Remembering Andy Gonzalez

A tribute to the influential Latin bassist

Bassist Andy Gonzalez passed away on April 9, 2020 at the age of 69 from pneumonia and complications of diabetes.

Gonzalez was born January 1, 1951 in Manhattan, New York; his father Geraldo was a singer in salsa bands and his older brother Jerry Gonzalez (born 18 months before Andy) became a notable trumpeter and percussionist.

After a brief stint on violin in school, Andy Gonzalez switched permanently to bass, having early associations with the bands of Ray Barretto and Eddie Palmieri.

In 1974 he co-founded Conjunto Libre with the timbales player Manny Oquendo, mixing together salsa and jazz; he was the band’s musical director for 35 years, recording a dozen albums.

In the early 1980s, Andy and Jerry Gonzalez formed the Fort Apache Band, an influential and innovative group that invigorated Afro-Cuban jazz by infusing it with modern jazz and r&b, switching spontaneously between the idioms, all of it propelled by Andy’s bass.

A prolific and versatile musician, Gonzalez was on more than 700 sessions through the years including with Dizzy Gillespie, Tito Puente,

Hilton Ruiz, Houston Person, Machito, Steve Turre, Don Byron and both Chico and Arturo O’Farrill.

Health problems forced him out of action for a time in 2004 but he made a comeback and one of his last sessions was his long overdue recording debut as a leader in 2016 (Entre Colegas).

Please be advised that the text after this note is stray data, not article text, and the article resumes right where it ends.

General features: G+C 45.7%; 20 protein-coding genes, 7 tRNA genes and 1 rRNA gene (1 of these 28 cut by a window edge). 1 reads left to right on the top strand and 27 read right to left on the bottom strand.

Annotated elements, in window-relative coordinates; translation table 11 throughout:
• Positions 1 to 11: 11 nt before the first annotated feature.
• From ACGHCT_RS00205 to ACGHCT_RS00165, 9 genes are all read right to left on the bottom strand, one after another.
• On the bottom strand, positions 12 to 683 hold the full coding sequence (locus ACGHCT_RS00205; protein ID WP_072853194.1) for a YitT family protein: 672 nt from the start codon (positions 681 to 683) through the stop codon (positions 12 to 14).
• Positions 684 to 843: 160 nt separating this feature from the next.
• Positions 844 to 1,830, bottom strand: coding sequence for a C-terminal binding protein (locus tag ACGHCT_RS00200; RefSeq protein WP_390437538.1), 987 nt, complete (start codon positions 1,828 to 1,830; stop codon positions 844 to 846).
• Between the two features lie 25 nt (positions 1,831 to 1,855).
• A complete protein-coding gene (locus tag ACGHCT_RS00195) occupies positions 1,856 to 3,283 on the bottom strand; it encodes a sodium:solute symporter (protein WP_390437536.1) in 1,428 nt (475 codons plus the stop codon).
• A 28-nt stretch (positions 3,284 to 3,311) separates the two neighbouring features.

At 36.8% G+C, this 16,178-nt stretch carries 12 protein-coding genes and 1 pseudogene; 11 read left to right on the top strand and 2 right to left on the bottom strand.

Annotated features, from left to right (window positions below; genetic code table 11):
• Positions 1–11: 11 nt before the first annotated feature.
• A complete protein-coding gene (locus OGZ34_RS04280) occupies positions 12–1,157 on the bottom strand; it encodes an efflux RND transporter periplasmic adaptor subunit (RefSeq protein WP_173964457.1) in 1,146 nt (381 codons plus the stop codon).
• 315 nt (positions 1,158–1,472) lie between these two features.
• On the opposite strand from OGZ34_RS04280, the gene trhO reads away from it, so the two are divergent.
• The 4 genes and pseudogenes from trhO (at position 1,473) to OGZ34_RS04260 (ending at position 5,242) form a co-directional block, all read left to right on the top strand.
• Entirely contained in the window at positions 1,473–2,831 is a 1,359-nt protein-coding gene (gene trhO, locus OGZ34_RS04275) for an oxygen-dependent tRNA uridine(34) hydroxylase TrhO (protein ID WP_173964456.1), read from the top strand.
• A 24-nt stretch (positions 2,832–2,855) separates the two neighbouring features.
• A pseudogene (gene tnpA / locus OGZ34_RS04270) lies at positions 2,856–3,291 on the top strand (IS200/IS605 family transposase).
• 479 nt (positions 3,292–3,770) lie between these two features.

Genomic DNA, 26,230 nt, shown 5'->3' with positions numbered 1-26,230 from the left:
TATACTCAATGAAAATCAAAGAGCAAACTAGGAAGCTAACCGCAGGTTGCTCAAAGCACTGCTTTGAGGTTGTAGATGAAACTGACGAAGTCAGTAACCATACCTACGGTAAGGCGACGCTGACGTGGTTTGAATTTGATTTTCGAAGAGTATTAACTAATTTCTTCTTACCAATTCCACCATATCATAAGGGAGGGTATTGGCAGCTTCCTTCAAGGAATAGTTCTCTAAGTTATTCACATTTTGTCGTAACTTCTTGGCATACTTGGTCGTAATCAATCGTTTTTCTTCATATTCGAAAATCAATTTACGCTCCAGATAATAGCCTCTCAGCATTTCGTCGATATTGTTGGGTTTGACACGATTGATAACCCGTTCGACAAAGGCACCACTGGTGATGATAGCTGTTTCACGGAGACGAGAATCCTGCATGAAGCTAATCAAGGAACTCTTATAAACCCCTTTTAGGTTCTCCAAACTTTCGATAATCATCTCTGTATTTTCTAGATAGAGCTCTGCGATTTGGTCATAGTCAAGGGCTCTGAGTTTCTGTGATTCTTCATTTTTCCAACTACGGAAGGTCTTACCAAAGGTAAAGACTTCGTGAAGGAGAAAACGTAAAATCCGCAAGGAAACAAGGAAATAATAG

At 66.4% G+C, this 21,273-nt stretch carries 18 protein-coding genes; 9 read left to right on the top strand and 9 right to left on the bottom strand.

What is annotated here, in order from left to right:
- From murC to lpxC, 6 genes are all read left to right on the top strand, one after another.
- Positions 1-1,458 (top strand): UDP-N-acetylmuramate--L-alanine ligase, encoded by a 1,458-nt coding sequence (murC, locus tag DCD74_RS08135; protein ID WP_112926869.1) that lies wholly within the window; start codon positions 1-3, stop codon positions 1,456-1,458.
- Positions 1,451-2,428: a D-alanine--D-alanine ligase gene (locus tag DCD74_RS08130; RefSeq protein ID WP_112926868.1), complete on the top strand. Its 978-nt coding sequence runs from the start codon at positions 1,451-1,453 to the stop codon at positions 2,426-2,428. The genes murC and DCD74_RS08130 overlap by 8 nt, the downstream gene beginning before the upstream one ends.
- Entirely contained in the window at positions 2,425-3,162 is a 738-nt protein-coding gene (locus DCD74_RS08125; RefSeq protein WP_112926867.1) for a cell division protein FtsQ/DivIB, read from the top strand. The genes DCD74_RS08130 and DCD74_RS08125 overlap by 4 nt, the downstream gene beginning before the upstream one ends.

Here is Andy Gonzalez from the Entre Eolegas sessions, performing “Misty” with a group also including trumpeter Carlos Abadie, singer Manuel Alejandro Carro, guitarist Ben Lapidus, and a full percussion section.

If you want to learn more about Andy click here.

-Scott Yanow

The NYU Jazz Orchestra conducted by Bobby Sanabria

DECEMBER 4, 2019

FOR IMMEDIATE RELEASE:

NYU ALL UNIVERSITY JAZZ ORCHESTRA conducted by Bobby Sanabria

CELEBRATES THE HOLIDAY SEASON WITH A LATIN JAZZ SPECTACULAR!!!

WORKS BY LEONARD BERNSTEIN, TITO PUENTE, EDDIE PALMIERI, ARSENIO RODRIGUEZ, JOAO DONATO, AND MORE AS WELL AS HOLIDAY CLASSICS PERFOMED IN A LATIN JAZZ WAY!

Multi-Grammy nominated NYU faculty member Bobby Sanabria will be conducting the NYU All University Jazz orchestra in a special Latin Jazz concert in celebration of the holiday season on December 10, 2019 at NYU’s Steinhart Hall.

“It’s been an exciting, fruitful semester here in my new position at NYU as the students of the All University Jazz Orchestra represent the full gamut of the diverse educational opportunities NYU has to offer. Students from the various departments, Jazz, Music Ed, and more, are part of this talented group and the concert will prove to be not only entertaining for the audience but will also be a showcase for these talented young artists who represent the future of the music as well as NYU’s commitment to cultural diversity.” – Bobby Sanabria

Under Maestro Sanabria’s baton the orchestra will be performing works by masters like LEONARD BERNSTEIN (One Hand, One Heart from West Side Story), TITO PUENTE (Elegua Changó, Mambo Diablo), EDDIE PALMIERI (Mi Congo), JOAO DONATO (Amazonas), ARSENIO RODRIGUEZ (La Vida Es Un Sueño) and more as well, as well as Christmas classic like Winter Wonderland, Carol of the Bells, and Jingle Bells all adapted to Afro-Latin rhythms!